Betsy Wilson, director of University Libraries, has been elected chair of the OCLC Board of Trustees. OCLC, the Online Computer Library Center, is the largest organization for libraries in the world, with more than 45,000 member institutions from 84 countries and territories.
“This is a huge honor,” Wilson says. “I am proud to be working with an organization that has made such significant contributions to providing information to library patrons around the world.”
OCLC, which is a private nonprofit that works as a member-driven cooperative, is known by users for creating WorldCat, the world’s largest database. WorldCat allows users to search the holdings of most OCLC member institutions, which have banded together to share cataloging information. Interlibrary loans then allow users to obtain books or other material from any member institution through an automated, efficient system.
“OCLC’s WorldCat has helped libraries drive down the cost of doing business by avoiding duplication and developing an efficient system for providing universal access to information,” Wilson says.
In the past few years, OCLC has expanded its services to provide digital collections. Currently, more than 100 libraries have made more than 500,000 scanned images available, using CONTENTdm software developed by Greg Zick of the UW Department of Electrical Engineering, and now licensed to OCLC through DiMeMa.
OCLC also has developed QuestionPoint, a system that allows users to ask reference questions that can be referred to the appropriate OCLC member anywhere in the cooperative. “If we get a question about Maori culture, for example, we can refer it to a library in New Zealand which might have more local expertise,” Wilson says. “In turn, we receive many questions about regional issues, and issues pertaining to fisheries, that are referred to us through QuestionPoint.”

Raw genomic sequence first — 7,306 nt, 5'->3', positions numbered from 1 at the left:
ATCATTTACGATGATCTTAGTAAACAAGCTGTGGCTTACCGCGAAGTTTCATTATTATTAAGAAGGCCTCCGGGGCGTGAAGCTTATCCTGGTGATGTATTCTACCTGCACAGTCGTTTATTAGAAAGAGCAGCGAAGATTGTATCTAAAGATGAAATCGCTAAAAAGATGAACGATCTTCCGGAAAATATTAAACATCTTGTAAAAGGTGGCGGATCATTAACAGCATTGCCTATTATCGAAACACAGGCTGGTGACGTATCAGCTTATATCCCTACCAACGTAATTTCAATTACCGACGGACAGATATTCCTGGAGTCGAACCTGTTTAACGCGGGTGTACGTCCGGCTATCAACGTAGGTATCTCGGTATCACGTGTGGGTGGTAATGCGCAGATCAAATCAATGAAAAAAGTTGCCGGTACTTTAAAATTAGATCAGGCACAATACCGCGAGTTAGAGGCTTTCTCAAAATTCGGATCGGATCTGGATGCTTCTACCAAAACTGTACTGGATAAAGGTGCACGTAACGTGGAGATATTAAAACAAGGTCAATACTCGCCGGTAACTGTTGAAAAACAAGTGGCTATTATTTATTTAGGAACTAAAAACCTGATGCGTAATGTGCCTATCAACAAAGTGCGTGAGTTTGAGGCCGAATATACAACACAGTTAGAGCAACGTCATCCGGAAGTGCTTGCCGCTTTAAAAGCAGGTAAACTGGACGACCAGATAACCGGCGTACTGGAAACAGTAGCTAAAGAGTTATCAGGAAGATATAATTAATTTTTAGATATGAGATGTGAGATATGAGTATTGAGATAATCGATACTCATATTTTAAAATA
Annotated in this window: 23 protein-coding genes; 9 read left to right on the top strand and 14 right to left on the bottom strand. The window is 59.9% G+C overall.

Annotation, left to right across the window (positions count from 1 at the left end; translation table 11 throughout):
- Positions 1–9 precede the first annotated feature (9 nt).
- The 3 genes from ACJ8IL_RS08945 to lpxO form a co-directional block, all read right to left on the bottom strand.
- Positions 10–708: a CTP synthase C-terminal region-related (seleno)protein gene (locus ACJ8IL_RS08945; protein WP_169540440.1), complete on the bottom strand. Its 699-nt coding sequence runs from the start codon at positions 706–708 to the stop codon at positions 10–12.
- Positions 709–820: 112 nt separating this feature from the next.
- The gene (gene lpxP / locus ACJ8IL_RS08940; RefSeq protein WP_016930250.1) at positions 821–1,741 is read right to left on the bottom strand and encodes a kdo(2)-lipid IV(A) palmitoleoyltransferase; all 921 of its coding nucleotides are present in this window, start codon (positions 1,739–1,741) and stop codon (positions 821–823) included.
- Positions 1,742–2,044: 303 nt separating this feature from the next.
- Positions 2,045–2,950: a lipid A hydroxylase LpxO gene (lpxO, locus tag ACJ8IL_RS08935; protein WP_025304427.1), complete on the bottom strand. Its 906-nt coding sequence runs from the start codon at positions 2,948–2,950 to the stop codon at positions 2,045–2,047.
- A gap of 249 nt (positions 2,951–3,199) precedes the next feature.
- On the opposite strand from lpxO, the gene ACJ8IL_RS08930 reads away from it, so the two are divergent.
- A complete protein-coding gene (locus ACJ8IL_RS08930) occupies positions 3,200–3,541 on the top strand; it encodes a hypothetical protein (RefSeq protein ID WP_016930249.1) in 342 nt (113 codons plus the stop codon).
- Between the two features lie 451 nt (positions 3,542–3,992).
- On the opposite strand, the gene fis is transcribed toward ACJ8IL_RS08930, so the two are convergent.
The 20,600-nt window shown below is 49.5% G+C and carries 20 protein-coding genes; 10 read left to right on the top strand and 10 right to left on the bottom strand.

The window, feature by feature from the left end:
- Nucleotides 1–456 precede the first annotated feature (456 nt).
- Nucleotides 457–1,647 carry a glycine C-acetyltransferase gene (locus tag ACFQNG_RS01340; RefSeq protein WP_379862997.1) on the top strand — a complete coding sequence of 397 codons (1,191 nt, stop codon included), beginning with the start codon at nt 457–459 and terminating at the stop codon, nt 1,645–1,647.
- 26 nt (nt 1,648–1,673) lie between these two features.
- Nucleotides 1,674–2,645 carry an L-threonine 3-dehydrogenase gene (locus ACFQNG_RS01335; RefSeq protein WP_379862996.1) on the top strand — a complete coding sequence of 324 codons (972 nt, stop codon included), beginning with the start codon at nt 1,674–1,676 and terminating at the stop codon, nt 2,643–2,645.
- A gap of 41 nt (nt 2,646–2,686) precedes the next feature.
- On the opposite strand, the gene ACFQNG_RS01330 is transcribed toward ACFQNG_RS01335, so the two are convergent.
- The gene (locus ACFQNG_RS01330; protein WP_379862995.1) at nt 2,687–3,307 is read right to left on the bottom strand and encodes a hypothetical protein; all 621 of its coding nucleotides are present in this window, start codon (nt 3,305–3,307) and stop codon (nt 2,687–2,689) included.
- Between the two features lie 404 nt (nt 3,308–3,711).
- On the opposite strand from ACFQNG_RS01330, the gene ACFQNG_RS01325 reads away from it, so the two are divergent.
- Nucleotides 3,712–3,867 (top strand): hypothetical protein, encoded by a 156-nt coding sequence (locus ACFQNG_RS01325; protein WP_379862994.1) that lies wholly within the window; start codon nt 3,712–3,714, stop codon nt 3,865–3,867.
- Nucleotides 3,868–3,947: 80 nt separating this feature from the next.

One of the greatest challenges OCLC faces is in becoming a truly global cooperative, overcoming barriers of language, culture and varying qualities of infrastructure.
“WorldCat is moving to Unicode, which will permit display of languages from different alphabets, such as Arabic,” says Wilson. “But globalizing OCLC will present some interesting challenges beyond language, especially as museums and other kinds of cultural institutions join the group, and as we reach out to libraries in countries that have very little in the way of information infrastructure.”
Although Wilson’s initial appointment is for one year, it is typical for the chair of OCLC to serve three or four terms. Wilson served as OCLC Members Council president from 1999 to 2000 and has served as a member of the OCLC Board of Trustees since 2000.